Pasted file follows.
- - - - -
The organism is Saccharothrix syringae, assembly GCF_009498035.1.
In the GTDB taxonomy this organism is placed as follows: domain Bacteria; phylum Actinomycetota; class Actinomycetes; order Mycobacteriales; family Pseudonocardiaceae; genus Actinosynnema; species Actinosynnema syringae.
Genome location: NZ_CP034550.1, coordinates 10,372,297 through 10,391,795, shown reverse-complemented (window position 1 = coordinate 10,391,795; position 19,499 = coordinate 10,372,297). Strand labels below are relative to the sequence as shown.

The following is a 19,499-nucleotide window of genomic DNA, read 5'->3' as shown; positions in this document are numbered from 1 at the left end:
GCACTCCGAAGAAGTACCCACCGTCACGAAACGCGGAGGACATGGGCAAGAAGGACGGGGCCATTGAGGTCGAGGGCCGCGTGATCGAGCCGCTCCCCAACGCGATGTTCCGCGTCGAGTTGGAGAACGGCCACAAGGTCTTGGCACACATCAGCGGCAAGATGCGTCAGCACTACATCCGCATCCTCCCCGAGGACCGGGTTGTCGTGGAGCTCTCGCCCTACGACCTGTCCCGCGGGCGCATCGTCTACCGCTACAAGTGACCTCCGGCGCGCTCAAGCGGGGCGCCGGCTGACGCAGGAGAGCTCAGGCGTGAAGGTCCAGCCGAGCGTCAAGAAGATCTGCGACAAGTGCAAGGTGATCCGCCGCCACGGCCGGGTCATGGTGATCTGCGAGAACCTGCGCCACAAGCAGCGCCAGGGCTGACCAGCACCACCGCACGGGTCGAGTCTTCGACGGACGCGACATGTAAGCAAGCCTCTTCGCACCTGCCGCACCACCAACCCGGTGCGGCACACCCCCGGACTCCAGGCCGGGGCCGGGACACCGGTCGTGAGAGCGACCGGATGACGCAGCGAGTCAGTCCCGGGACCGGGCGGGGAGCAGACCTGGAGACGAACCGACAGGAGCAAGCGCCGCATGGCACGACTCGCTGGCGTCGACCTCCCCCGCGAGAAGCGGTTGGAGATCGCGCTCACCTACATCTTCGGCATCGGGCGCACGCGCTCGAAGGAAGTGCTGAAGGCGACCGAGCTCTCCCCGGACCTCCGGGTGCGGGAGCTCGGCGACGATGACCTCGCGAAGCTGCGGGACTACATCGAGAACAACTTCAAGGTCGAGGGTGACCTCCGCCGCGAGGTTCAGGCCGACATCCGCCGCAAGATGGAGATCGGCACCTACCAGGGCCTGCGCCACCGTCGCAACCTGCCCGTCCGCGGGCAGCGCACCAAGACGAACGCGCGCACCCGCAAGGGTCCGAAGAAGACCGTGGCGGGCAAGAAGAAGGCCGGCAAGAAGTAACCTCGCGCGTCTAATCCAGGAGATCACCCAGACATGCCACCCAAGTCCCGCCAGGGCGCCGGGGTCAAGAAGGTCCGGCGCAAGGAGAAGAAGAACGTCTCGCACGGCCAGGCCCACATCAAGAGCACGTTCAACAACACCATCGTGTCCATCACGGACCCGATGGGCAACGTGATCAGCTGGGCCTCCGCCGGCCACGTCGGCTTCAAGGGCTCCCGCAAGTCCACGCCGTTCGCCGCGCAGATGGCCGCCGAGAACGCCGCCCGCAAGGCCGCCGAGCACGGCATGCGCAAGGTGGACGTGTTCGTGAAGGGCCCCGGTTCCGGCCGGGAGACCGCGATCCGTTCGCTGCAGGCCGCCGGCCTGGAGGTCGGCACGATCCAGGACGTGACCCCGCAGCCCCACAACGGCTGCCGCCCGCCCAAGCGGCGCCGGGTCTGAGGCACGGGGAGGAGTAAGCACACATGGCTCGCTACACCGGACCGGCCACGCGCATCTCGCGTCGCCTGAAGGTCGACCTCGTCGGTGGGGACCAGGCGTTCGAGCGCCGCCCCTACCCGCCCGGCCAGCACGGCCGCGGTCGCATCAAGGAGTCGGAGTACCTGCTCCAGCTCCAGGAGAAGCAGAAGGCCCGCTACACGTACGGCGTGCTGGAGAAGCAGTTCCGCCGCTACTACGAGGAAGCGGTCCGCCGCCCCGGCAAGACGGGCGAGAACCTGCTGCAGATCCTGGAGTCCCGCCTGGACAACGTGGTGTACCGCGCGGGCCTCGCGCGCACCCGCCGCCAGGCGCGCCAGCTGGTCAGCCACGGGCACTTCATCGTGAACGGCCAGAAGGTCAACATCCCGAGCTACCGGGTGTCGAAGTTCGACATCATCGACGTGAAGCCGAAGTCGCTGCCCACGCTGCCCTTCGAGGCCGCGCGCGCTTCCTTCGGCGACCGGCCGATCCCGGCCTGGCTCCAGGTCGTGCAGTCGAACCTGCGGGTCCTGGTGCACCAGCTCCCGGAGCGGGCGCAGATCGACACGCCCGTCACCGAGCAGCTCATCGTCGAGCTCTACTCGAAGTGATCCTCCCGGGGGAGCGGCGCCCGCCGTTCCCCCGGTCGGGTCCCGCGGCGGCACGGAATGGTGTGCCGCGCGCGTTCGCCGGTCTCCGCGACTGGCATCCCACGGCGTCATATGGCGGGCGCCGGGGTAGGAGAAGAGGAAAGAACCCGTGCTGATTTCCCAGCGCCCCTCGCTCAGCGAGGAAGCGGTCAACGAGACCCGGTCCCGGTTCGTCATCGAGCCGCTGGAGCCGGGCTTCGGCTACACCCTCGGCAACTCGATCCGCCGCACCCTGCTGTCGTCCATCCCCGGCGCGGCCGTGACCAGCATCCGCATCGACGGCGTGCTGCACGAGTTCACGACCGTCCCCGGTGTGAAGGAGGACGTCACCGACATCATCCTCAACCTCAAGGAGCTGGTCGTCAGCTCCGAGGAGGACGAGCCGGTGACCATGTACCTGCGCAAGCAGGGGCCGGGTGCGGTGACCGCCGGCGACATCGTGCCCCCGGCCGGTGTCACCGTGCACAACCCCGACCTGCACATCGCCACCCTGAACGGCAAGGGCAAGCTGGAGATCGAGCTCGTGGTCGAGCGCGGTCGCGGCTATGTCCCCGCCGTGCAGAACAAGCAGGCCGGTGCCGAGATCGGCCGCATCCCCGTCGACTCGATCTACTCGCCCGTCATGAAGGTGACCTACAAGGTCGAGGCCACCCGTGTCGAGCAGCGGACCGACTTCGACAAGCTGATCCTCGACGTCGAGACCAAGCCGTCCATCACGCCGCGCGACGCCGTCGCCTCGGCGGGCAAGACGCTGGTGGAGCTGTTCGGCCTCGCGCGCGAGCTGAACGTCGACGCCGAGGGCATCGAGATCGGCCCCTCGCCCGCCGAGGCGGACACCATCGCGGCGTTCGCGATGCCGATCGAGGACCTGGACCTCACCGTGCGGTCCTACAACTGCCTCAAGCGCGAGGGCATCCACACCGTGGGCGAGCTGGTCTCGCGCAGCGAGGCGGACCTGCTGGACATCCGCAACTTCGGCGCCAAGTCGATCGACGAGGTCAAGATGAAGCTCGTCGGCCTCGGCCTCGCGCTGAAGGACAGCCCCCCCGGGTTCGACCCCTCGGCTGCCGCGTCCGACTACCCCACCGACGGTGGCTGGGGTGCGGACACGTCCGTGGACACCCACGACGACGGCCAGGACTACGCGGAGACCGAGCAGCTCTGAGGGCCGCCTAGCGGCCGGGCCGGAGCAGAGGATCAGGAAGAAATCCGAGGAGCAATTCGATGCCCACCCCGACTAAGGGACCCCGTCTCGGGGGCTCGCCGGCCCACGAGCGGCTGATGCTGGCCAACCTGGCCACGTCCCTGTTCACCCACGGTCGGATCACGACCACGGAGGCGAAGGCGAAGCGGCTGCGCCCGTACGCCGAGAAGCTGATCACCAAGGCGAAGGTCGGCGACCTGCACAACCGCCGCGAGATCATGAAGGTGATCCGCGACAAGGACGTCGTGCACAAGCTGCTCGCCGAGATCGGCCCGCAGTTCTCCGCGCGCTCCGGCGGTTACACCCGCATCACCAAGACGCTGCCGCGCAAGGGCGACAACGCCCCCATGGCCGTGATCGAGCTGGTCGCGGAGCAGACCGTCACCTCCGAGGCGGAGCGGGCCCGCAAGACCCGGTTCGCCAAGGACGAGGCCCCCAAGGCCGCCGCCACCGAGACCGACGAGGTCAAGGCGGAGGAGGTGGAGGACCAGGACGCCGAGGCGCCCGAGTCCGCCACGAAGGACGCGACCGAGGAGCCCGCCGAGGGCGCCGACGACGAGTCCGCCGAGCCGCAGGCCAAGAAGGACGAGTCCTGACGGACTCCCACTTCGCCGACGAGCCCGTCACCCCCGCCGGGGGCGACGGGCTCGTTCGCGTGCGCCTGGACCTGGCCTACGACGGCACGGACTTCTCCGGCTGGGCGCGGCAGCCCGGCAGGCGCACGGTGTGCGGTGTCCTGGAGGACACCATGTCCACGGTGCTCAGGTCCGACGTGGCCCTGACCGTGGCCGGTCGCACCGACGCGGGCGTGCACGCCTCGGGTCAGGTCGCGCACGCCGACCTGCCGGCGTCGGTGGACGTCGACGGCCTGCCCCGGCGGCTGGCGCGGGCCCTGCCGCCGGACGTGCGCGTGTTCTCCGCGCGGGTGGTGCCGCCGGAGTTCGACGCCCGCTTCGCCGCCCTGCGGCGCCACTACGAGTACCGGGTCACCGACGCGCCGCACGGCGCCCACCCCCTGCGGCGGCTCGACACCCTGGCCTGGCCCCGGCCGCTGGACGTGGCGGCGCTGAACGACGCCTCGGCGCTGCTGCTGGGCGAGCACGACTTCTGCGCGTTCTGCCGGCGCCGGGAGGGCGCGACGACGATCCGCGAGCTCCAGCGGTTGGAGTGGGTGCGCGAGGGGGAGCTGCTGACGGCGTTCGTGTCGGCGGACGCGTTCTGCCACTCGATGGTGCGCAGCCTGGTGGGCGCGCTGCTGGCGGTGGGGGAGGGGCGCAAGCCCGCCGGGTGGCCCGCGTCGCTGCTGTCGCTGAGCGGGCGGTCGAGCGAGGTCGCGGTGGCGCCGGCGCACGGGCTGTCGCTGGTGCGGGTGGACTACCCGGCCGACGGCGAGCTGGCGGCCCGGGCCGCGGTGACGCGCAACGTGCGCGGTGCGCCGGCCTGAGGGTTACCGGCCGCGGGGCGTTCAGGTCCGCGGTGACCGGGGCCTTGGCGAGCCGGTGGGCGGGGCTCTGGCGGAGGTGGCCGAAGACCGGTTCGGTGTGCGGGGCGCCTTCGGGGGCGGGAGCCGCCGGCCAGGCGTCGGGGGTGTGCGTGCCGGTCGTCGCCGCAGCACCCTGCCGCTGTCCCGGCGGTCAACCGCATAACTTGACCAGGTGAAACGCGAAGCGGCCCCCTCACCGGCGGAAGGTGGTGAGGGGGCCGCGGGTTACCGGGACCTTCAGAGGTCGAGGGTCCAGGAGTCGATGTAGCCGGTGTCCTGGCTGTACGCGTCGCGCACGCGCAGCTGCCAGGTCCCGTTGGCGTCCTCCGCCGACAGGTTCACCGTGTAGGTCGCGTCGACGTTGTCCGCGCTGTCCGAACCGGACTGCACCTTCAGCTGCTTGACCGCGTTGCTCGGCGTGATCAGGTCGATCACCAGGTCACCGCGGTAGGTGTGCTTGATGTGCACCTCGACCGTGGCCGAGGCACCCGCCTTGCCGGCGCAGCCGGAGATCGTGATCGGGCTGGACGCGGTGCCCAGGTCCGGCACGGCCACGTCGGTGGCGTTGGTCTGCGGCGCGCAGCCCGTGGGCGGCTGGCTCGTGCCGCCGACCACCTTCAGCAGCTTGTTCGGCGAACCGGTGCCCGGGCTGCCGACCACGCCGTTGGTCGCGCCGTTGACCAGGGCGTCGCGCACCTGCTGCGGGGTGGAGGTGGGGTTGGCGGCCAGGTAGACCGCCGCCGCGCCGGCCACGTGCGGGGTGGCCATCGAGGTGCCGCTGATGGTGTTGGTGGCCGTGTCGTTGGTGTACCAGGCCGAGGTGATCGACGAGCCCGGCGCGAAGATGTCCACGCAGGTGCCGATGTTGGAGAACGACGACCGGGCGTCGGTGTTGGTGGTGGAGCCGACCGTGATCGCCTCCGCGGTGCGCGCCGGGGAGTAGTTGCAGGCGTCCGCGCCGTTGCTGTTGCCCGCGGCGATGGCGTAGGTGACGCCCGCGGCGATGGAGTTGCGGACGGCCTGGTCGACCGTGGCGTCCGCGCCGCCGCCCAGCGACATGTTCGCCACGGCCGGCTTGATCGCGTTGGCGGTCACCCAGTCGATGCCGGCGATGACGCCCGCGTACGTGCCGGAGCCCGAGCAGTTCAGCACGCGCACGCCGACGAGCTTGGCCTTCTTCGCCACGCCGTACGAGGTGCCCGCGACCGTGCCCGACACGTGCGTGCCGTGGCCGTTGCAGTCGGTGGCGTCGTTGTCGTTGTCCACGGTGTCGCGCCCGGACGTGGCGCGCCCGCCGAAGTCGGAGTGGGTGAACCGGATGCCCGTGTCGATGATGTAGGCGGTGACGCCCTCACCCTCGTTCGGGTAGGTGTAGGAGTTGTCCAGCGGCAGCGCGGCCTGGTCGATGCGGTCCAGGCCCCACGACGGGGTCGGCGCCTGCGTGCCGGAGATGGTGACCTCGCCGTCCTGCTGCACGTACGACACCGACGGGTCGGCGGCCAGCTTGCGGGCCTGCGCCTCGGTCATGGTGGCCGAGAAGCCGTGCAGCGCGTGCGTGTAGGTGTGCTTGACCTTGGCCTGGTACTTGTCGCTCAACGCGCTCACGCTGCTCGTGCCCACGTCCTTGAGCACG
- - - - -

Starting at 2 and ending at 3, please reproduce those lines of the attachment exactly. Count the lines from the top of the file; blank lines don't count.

In the GTDB taxonomy this organism is placed as follows: domain Bacteria; phylum Actinomycetota; class Actinomycetes; order Mycobacteriales; family Pseudonocardiaceae; genus Actinosynnema; species Actinosynnema syringae.
Genome location: NZ_CP034550.1, coordinates 10,372,297 through 10,391,795, shown reverse-complemented (window position 1 = coordinate 10,391,795; position 19,499 = coordinate 10,372,297). Strand labels below are relative to the sequence as shown.